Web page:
• SD _ Apart from you being very clear that you wanted to do one subject and then you wanted to do the other subject, and one set of images is found and one is made, is there something you can say about that?
  • FA _ I am trying to see if one was eventually found and one was made. Clearly the people sleeping on the street, it’s my route. I know it because I recognise the location of course, but it’s not as if I go out with the camera and say ‘okay, today I am going to try to gather fifteen photographs’. A lot of my work has to do with visiting people and the studio for me - because you mentioned the studio earlier - is like an HQ more than anything. It’s a meeting place, it’s a place where you store information.
  • SD _ You make a map of your city and then go places?
  • FA _ Yes, It is a place to recharge and eventually provoke sessions where I did a big process and then everybody goes back to his home base. But maybe the same thing could be said about London, It is one of those places, Mexico, where you spend a lot of your time in between and the sleepers are certainly in that in between space and that is really for me the creative space, when I leave home, go to the studio and from there go to the editing studio. As soon as you are inside you are subject to all kinds of interactions that make you lose that private space, which is where I process ideas and I am much more alert to anything happening around me.
  • FA _ I think the sleepers were something that I just encountered which had this glimpse effect. You can look at them, but you don’t look at them. You have only seen it for a fraction of a second yet you have fully perceived the situation.
  • SD _ So are you in a way trying to make the periphery noticed?
  • FA _ Yes. Certainly there was a use of the public space, an appropriation of the public space which I was interested in, the way those people are just saying, ‘I am going to sleep here’. Sleeping is a very private space, yet they do it anyway and they seem to find it both acceptable and possible. Some of them are sleeping sometimes in the middle of – in between – two quite heavy streets.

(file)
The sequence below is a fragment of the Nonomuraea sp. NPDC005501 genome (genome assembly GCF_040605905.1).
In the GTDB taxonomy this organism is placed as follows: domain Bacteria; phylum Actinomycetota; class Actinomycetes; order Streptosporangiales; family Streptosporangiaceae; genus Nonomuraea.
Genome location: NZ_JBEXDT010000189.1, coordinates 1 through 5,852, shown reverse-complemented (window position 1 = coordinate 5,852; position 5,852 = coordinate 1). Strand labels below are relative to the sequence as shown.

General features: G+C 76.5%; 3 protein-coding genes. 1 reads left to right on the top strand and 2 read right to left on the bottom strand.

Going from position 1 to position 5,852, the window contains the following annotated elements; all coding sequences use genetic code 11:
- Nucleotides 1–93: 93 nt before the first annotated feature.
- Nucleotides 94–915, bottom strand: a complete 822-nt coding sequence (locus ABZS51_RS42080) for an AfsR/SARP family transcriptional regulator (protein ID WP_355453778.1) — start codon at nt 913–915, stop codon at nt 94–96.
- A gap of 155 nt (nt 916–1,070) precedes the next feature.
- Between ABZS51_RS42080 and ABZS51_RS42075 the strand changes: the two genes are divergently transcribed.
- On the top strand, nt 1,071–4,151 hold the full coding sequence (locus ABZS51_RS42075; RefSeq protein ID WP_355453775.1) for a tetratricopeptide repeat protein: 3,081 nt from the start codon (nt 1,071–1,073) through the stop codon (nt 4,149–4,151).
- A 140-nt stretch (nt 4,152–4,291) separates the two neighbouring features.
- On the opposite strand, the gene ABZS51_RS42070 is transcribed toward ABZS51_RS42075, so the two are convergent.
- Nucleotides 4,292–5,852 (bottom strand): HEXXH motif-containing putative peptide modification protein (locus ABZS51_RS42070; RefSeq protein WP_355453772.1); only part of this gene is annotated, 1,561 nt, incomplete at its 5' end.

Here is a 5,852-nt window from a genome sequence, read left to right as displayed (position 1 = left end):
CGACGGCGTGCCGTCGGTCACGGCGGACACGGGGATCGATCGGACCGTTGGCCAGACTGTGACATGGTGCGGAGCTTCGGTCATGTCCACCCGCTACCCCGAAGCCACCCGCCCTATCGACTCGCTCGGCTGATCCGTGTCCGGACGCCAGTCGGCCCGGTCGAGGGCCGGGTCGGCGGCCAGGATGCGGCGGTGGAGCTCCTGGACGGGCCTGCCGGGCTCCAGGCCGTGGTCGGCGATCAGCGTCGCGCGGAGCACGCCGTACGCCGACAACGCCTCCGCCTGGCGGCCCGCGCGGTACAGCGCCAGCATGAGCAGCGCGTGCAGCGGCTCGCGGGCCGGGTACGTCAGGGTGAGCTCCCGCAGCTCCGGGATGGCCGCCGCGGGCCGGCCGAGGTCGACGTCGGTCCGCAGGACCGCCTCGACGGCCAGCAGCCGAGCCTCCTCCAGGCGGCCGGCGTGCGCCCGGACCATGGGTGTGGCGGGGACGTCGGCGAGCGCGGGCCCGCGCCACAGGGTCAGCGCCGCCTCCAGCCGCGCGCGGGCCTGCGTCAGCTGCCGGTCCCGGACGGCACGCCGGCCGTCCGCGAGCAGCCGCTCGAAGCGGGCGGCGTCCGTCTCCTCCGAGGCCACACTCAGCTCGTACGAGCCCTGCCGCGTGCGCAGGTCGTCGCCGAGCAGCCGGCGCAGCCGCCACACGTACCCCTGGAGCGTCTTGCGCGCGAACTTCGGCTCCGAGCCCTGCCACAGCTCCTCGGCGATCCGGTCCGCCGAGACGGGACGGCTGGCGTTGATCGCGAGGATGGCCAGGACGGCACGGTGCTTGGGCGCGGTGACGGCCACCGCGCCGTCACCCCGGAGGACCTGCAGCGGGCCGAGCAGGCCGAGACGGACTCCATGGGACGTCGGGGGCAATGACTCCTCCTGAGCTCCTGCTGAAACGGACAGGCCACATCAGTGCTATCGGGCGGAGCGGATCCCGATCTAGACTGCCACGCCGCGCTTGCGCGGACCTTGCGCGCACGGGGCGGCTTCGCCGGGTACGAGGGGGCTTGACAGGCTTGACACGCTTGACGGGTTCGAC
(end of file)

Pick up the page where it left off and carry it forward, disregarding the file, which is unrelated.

• SD _ There is a man sleeping with half his body on the pavement and half his body in the gutter.
  • FA _ Yes and there seems to be no concern about that either from the people around him or himself.
  • SD _ …but the sheep?
  • FA _ …I think you know, those sleepers - and I am saying it from having been away for a while - it is a little bit like in the same way a dog is peeing to mark his territory, it is a way for me to frame and mark my own territory as an outsider or as someone who has been an outsider and is still constantly trying to rediscover his place in an adopted neighbourhood.
  • FA _ The sheep, how did the sheep happen? The sheep was referring to some kind of…
  • SD _ Wasn’t it related to a gathering, people forced together in a square during a difficult political period?
  • FA _ Yes. It was a kind of a remake of an event that had happened but that had been virtually hidden by the government.
  • FA _ The situation was set up, yes. As in a theatre space, I think spontaneously people created a void around the action. The fact that there was a kind of choreography immediately created a respect of a territory. There was one person with a camera on a high point which was justfrom a window of a restaurant, but on the square I think there were three people. It is a massive square and it is a very busy square, so there is no way you can hold back hundreds of people, but naturally people withdrew and created the inside, outside room for us to do the work, which is maybe what choreography provokes still. I mean you are inside or you are outside, you are watching or you are participating, but there is little space in between for this, the popular understanding of what choreography is, which you could translate into active and passive or projecting and recipient.